The primary goal of the initial reproductive health visit is to provide preventive health care services, including educational information and guidance, rather than problem-focused care. The visit also allows patients and parents the chance to visit the office, meet the health care provider, alleviate fears, and develop trust. After greeting the adolescent and parent, a thorough explanation of the scope of the visit and confidentiality issues should be provided. A model office visit would include: 1) an initial consultation with both the patient and parent together, 2) a confidential visit between the health care provider and patient, and 3) a concluding consultation with the patient and parent again. If a parent desires time alone with the health care provider, this should be discussed with the adolescent patient and occur before the health care provider spends time alone with the patient, if possible, to reassure the adolescent patient that her confidentiality will be maintained. Health care providers should try to accommodate patients’ requests for privacy from parents during the visit when possible and appropriate. (For more information please refer to “Confidentiality in Adolescent Health Care” and the “ACOG Adolescent Visit Record” in Tool Kit for Teen Care.)

During the initial consultation with the patient and parent, the health care provider should inform them that the visit does not require an internal pelvic examination, unless indicated, and that the American College of Obstetricians and Gynecologists (the College) recommends the first Pap test at age 21 years (6). Many adolescents and their parents are unaware of the difference between a Pap test and a pelvic examination (7). This presents an opportunity for the clinician to dispel any confusion and clarify any questions. A review of the patient’s medical history, family medical history, and immunization status should be assessed, and appropriate vaccinations should be provided. The family medical history should be inclusive and specifically should include family history of venous thromboembolism; cardiovascular disease; diabetes; hypertension; mental illness; substance abuse; familial gynecologic conditions, such as endometriosis or leiomyomas; delayed puberty; breast, colon, ovarian, or uterine cancer; and polycystic ovary syndrome.

Conversations regarding normal pubertal development and menstruation are important. Because menarche and subsequent menses are physiologically and emotionally important milestones in an adolescent’s development, it is beneficial to educate patients and their parents regarding expectations for normal menstrual variation. Discussions regarding menstrual flow, hygiene, and symptoms, as well as duration and frequency of bleeding, can help the adolescent assess if her menstrual cycle is within normal limits (8). Clinicians should ask detailed questions about the patient’s menstrual cycle to help uncover abnormalities that may be easily managed (eg, dysmenorrhea and nonsteroidal antiinflammatory drugs as an effective treatment) or may be linked to a more serious underlying concern (eg, bleeding, müllerian, and endocrine disorders) (8).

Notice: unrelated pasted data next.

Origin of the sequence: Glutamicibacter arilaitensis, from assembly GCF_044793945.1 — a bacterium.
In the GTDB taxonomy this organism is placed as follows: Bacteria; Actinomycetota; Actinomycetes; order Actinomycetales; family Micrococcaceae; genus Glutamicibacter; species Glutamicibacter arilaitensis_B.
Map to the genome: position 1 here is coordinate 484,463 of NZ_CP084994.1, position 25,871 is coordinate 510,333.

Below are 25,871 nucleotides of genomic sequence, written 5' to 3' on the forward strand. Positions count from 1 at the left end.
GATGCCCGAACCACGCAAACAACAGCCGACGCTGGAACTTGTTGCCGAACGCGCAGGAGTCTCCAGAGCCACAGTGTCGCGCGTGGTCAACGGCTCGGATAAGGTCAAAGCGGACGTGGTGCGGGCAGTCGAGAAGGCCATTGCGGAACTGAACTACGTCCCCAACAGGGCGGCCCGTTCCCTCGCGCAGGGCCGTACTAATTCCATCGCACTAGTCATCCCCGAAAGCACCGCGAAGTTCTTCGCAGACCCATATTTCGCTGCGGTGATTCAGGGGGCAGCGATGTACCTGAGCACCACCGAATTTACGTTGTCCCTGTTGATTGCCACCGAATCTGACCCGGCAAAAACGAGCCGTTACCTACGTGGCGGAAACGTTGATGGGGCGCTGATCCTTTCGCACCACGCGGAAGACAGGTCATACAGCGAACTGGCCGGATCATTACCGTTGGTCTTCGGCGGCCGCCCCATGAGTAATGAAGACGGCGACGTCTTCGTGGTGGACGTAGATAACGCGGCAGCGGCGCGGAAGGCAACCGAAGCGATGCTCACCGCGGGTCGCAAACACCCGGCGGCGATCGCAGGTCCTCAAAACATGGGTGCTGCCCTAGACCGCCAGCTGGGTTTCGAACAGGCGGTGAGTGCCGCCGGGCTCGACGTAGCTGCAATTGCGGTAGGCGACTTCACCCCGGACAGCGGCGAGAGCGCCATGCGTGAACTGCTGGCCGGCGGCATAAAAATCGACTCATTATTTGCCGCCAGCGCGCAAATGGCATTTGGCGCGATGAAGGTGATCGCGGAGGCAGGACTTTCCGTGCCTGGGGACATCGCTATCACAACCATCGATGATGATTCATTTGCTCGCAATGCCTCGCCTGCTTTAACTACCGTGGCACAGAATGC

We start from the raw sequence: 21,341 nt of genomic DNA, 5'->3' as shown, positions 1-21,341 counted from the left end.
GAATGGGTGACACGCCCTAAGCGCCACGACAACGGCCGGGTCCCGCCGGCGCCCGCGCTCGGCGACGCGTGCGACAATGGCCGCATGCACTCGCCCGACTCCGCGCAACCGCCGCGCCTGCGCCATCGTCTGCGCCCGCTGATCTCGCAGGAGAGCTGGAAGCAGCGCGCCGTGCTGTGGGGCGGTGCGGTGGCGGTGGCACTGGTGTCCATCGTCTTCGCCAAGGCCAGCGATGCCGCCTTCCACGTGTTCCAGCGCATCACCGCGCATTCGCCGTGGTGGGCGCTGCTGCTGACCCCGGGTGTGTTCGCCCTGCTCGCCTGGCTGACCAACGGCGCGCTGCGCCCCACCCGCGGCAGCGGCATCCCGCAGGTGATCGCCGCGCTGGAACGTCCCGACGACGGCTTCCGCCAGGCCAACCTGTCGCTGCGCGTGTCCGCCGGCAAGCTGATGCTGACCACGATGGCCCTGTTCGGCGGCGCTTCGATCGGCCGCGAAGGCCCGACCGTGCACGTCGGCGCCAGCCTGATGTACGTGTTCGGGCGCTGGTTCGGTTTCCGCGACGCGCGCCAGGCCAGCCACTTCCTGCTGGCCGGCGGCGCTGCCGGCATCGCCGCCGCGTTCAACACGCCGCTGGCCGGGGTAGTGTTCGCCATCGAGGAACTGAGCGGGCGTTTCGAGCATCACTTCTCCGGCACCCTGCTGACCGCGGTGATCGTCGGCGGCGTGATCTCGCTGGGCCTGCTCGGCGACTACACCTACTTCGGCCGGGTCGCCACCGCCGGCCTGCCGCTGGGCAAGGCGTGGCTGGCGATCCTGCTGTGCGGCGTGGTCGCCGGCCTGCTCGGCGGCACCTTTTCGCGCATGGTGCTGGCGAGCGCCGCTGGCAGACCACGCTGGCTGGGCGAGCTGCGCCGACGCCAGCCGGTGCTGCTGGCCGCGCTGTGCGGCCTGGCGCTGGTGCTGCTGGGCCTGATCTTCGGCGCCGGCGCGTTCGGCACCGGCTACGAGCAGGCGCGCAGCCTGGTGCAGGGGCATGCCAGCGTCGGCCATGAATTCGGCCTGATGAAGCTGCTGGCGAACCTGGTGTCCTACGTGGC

Adolescents with disabilities and developmental delays may especially benefit from an initial reproductive health visit with an obstetrician–gynecologist. Depending on the degree of disabilities or developmental delay, the patient and caregivers may need an in-depth discussion of menstruation, fertility, hygiene, options for menstrual manipulation (9), and contraception (10).

During the confidential visit with the patient, the health care provider should include a discussion of contraception and STIs because some adolescents are and some may soon become sexually active. Forty-seven percent of females aged 15–19 years have engaged in intercourse, which increases with age from 31% of females aged 15–17 years to 67% of females aged 18–19 years (11). Rates of oral sex are similar and many teens have also had anal sex (11). Health care providers should discuss previous sexual activity, including noncoital sexual activity (12), and ask the patient about her plans for sexual activity. This offers an opportunity to discuss pregnancy and STI prevention strategies in an anticipatory manner.

Many adolescents are at risk of engaging in unhealthy and risky behavior, such as tobacco, alcohol, and other substance use, and these issues should be identified and addressed. According to the 2011 Youth Risk Behavior Surveillance Report, female students in grades 9–12 indicated that in the past 30 days they had at least one drink of alcohol (38%); had five or more drinks in a row on at least 1 day (20%); drove when drinking alcohol (7%); and rode with a driver who had been drinking alcohol (25%). Thirty percent also report sending a text or e-mail while driving. Many youth are exposed to dating violence. The 2011 Youth Risk Behavior Surveillance Report showed that 9% reported experiencing dating violence and 12% reported forced sex (13). Screening for eating disorders; anxiety; depression; and physical, sexual, and emotional abuse also is important. Screening for risk-taking behavior can be facilitated by the use of a questionnaire as an alternative to direct interviewing. (See the “ACOG Adolescent Visit Record” and “ACOG Adolescent Visit and Parent Questionnaires” in Tool Kit for Teen Care. For more information on these topics, refer to the “Primary and Preventive Health Care for Female Adolescents” chapter in Guidelines for Adolescent Health Care, Second Edition.) Reviewing the questionnaire with the adolescent can help facilitate discussion.

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Examination

The necessary components of the physical examination may vary depending on the patient, her concerns, and previous encounters with other clinicians. A general examination, a visual breast examination, and an external pelvic examination may be indicated. However, an internal pelvic examination generally is unnecessary during the initial reproductive health visit. If the patient has had sexual intercourse, annual screening for chlamydia and gonorrhea is recommended. In addition, screening for human immunodeficiency virus (HIV) at least once is recommended (1). Chlamydia and gonorrhea screening should be done using nucleic acid amplification techniques. This can be performed using a urine sample or a vaginal swab specimen that is obtained by either the patient or health care provider (14). Vaginal swabs are more sensitive than urine tests (15). Both have been found to be acceptable to young patients (16).